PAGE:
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They were looking forward to an ordinary gift, a trip trip to an unknown country. Yet in a remote hotel, the four strangers suddenly realize that this trip is far from being a gift and they are far from being strangers anymore.
One of the pleasures of the annual Cine Europa European film festival here in Manila is the chance to see obscure curiosities like this film from Lithuania. Part ecological film and part love story (maybe), You am I revolves around a man named Baronas (Andrius Bialobzeskis), who designs and builds a tree house in the forest along ecologically sustainable principles. The house even comes with a small generator operated by running water that generates enough power to provide light at night.
Baronas' quiet life in the woods is interrupted when a group of youths arrive at an isolated cabin to celebrate the birthday of Dominyka (Jurga Jutaite). He crashes the party and strikes up a friendship with the young girl, which ends ambiguously.
My pet title for this movie is The Forest has Eyes because its basic set-up resembles that of a Friday the 13th movie, with nubile young people frolicking in the woods while a stranger watches them from the trees. There's even a hint of Deliverance, with the arrival of two country yokels to do some repair work on the cabin. Of course, the film isn't a horror movie, it's actually an ecological fable about the possibility of man living in harmony with nature (I guess). In fact, one of the other characters actually writes a story about an ecological disaster, a deluge that destroys the earth.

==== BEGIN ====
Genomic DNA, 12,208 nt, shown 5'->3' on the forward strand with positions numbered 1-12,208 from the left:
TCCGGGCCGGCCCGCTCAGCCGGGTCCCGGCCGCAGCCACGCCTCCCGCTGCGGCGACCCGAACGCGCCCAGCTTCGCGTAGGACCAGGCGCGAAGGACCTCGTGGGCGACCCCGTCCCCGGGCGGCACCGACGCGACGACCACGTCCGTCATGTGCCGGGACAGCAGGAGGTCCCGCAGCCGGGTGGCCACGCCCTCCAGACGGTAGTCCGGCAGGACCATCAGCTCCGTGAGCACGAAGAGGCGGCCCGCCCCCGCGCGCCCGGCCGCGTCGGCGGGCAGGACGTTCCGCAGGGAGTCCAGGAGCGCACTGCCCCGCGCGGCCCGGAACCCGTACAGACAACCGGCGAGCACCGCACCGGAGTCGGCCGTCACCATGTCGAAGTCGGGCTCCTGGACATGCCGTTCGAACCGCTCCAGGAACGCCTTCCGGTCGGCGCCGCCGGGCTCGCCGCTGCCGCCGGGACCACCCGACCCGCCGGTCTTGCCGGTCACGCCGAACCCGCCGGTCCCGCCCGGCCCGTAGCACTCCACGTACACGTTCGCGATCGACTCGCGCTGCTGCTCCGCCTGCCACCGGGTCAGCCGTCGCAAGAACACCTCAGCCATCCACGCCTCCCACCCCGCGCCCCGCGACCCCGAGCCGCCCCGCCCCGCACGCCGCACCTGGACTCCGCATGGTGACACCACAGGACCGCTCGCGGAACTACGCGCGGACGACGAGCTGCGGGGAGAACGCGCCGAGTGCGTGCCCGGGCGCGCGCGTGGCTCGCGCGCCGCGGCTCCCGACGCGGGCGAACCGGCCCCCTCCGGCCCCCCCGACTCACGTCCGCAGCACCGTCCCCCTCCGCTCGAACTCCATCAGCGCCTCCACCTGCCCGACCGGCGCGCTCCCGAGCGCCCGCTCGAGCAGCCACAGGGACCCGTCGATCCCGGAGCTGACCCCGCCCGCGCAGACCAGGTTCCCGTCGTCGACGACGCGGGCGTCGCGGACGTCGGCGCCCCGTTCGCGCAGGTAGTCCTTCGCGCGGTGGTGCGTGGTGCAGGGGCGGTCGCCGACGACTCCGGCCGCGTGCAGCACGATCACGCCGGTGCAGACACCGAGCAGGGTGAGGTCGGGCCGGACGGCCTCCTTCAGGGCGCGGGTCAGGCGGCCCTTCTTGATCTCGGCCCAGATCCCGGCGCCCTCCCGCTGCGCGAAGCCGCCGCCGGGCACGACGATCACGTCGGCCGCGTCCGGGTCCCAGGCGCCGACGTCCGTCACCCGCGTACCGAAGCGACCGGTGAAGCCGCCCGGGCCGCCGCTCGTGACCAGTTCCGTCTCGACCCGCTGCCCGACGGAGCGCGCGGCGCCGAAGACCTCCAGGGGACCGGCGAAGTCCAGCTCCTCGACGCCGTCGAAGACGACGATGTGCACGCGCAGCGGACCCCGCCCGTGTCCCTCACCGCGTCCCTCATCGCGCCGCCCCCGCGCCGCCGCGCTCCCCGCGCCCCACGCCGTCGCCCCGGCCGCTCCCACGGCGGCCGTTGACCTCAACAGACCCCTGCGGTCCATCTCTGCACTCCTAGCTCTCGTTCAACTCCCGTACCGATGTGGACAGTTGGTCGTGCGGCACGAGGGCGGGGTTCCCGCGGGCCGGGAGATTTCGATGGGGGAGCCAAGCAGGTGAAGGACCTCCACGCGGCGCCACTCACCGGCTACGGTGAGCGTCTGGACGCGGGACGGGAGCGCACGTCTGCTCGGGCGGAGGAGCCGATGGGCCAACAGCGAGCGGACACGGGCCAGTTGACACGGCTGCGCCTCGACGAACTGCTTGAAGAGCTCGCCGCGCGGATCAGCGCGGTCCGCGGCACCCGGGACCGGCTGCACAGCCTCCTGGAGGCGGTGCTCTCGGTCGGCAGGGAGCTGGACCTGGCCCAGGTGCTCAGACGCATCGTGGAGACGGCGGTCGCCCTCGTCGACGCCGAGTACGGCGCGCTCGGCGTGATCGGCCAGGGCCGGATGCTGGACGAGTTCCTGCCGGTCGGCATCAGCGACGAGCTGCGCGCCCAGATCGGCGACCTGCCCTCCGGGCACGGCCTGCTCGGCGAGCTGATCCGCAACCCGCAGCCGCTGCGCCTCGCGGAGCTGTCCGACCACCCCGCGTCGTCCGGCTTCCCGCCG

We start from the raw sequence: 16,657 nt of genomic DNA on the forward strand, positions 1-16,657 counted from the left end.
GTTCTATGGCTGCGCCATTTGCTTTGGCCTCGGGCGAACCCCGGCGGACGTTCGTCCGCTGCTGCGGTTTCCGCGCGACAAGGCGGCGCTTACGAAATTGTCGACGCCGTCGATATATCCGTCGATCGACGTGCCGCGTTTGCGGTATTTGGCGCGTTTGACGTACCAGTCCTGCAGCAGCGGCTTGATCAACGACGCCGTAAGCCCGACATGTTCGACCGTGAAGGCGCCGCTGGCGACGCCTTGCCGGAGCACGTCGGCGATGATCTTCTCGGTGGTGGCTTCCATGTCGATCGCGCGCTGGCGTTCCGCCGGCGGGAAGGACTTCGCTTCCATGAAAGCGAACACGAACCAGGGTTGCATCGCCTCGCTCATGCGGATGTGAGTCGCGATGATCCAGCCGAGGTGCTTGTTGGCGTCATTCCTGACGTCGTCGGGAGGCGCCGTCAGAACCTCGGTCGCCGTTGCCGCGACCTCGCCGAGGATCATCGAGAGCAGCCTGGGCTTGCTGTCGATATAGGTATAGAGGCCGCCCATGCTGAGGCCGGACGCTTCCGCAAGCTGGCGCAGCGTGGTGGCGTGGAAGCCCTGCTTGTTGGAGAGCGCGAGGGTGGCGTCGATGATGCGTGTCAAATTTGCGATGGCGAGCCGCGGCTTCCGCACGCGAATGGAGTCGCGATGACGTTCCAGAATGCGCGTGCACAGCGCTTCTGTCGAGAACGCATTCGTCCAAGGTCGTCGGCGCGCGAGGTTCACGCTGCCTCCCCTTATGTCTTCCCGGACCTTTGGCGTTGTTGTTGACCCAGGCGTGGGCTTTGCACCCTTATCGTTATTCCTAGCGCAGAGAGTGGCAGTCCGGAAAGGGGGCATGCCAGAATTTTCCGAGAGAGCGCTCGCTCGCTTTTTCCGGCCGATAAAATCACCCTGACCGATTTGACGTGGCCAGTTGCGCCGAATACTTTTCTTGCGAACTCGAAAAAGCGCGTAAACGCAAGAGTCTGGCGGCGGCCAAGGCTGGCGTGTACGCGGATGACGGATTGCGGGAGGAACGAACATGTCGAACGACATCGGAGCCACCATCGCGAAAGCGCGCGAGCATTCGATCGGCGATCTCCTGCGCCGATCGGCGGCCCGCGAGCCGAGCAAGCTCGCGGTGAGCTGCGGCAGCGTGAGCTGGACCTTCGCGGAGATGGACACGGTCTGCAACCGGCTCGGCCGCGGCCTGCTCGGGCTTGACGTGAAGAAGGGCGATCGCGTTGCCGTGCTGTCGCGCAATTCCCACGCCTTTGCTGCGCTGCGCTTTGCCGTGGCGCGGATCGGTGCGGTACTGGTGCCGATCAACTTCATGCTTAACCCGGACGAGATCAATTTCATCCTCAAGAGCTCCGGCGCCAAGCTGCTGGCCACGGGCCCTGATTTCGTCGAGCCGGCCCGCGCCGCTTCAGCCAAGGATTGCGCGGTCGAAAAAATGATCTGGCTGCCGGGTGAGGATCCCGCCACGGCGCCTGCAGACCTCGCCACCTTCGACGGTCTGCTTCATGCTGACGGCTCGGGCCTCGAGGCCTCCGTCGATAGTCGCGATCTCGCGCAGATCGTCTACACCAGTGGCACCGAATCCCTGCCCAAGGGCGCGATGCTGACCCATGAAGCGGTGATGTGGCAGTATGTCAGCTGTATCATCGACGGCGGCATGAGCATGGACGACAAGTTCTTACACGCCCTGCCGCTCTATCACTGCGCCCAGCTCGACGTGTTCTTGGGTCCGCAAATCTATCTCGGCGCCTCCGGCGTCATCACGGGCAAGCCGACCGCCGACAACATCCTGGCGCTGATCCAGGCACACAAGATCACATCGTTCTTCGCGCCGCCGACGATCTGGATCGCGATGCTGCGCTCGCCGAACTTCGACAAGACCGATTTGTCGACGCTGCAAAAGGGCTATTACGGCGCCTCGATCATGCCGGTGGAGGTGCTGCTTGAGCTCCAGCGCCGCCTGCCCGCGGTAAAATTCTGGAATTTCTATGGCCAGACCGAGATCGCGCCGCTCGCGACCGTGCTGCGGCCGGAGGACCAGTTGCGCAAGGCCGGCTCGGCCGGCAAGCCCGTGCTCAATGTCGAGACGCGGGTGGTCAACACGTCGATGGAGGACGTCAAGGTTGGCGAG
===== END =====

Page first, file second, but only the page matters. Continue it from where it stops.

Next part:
One of the main highlights of the film, not surprisingly, its spectacular nature cinematography. The filmmakers succeed in giving us a palpable sense of the natural world. Baronas' house is also particularly inviting, with its elevated location, plastic sheeting for walls and its single electric light (the only way you can get there is to climb, which is why Baronas constantly has a lineman's harness on his belt)..
You am I takes its title from a line uttered by a forest spirit (I guess) who occasionally appears to Baronas to utter profundities (When Baronas lies in an empty grave, the spirit appears to tell him, "Death is the ultimate cure".) What does it all mean? I'm not entirely sure, but it's watchable enough over its brief length. And if you need some extra incentive to watch this film when you get the chance, there's a hot sex scene early in the film. It's the only one though, as none of the teenagers who come to the cabin take off their clothes, or if they do, the director doesn't let us see anything.
If I sound kind of flip and irreverent about this film, I apologize. Its just that You am I is the kind of film guaranteed to divide audiences between those who like it (like me) even if they can't quite articulate why, and those who think it's a pretentious (and dull) piece of crap. Both reactions are valid, I guess, depending on your frame of mind. But if you can get into it, its worth giving You am I a chance.
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